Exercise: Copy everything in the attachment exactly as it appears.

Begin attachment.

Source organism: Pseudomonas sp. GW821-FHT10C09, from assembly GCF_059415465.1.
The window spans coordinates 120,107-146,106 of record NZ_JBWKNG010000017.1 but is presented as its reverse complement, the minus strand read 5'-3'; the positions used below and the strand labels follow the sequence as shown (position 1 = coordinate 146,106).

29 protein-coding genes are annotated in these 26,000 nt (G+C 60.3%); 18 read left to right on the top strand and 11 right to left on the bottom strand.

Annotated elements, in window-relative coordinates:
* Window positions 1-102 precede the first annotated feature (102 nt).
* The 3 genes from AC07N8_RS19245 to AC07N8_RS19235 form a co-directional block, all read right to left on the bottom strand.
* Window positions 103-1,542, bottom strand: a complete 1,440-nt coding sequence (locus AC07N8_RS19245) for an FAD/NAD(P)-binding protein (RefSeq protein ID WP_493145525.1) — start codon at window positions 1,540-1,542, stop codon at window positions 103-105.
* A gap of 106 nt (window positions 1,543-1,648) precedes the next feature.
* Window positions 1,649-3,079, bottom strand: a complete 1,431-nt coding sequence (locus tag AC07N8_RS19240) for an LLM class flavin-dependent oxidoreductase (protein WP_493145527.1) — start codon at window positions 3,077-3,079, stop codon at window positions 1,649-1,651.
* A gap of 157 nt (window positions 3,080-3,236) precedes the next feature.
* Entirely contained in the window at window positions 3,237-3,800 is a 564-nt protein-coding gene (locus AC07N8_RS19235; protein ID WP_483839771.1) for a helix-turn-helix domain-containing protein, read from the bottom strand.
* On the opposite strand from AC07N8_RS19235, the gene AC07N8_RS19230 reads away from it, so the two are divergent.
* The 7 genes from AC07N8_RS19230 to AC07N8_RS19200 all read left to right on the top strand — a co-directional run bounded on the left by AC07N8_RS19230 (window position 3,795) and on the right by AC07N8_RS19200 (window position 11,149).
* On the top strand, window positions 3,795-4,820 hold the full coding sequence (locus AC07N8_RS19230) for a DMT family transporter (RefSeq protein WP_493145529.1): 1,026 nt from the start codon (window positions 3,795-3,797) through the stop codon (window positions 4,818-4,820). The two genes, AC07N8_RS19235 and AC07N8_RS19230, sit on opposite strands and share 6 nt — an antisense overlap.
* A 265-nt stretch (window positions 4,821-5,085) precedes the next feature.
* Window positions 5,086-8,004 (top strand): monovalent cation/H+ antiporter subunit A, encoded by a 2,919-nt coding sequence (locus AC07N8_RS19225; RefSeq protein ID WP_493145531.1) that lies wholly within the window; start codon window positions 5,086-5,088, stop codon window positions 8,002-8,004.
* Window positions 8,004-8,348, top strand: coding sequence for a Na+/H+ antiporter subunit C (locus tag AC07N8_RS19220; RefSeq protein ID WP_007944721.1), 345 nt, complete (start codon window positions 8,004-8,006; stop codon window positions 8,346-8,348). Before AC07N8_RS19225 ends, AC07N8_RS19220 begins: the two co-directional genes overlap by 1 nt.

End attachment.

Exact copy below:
Source organism: Pseudomonas sp. GW821-FHT10C09, from assembly GCF_059415465.1.
The window spans coordinates 120,107-146,106 of record NZ_JBWKNG010000017.1 but is presented as its reverse complement, the minus strand read 5'-3'; the positions used below and the strand labels follow the sequence as shown (position 1 = coordinate 146,106).

29 protein-coding genes are annotated in these 26,000 nt (G+C 60.3%); 18 read left to right on the top strand and 11 right to left on the bottom strand.

Annotated elements, in window-relative coordinates:
* Window positions 1-102 precede the first annotated feature (102 nt).
* The 3 genes from AC07N8_RS19245 to AC07N8_RS19235 form a co-directional block, all read right to left on the bottom strand.
* Window positions 103-1,542, bottom strand: a complete 1,440-nt coding sequence (locus AC07N8_RS19245) for an FAD/NAD(P)-binding protein (RefSeq protein ID WP_493145525.1) — start codon at window positions 1,540-1,542, stop codon at window positions 103-105.
* A gap of 106 nt (window positions 1,543-1,648) precedes the next feature.
* Window positions 1,649-3,079, bottom strand: a complete 1,431-nt coding sequence (locus tag AC07N8_RS19240) for an LLM class flavin-dependent oxidoreductase (protein WP_493145527.1) — start codon at window positions 3,077-3,079, stop codon at window positions 1,649-1,651.
* A gap of 157 nt (window positions 3,080-3,236) precedes the next feature.
* Entirely contained in the window at window positions 3,237-3,800 is a 564-nt protein-coding gene (locus AC07N8_RS19235; protein ID WP_483839771.1) for a helix-turn-helix domain-containing protein, read from the bottom strand.
* On the opposite strand from AC07N8_RS19235, the gene AC07N8_RS19230 reads away from it, so the two are divergent.
* The 7 genes from AC07N8_RS19230 to AC07N8_RS19200 all read left to right on the top strand — a co-directional run bounded on the left by AC07N8_RS19230 (window position 3,795) and on the right by AC07N8_RS19200 (window position 11,149).
* On the top strand, window positions 3,795-4,820 hold the full coding sequence (locus AC07N8_RS19230) for a DMT family transporter (RefSeq protein WP_493145529.1): 1,026 nt from the start codon (window positions 3,795-3,797) through the stop codon (window positions 4,818-4,820). The two genes, AC07N8_RS19235 and AC07N8_RS19230, sit on opposite strands and share 6 nt — an antisense overlap.
* A 265-nt stretch (window positions 4,821-5,085) precedes the next feature.
* Window positions 5,086-8,004 (top strand): monovalent cation/H+ antiporter subunit A, encoded by a 2,919-nt coding sequence (locus AC07N8_RS19225; RefSeq protein ID WP_493145531.1) that lies wholly within the window; start codon window positions 5,086-5,088, stop codon window positions 8,002-8,004.
* Window positions 8,004-8,348, top strand: coding sequence for a Na+/H+ antiporter subunit C (locus tag AC07N8_RS19220; RefSeq protein ID WP_007944721.1), 345 nt, complete (start codon window positions 8,004-8,006; stop codon window positions 8,346-8,348). Before AC07N8_RS19225 ends, AC07N8_RS19220 begins: the two co-directional genes overlap by 1 nt.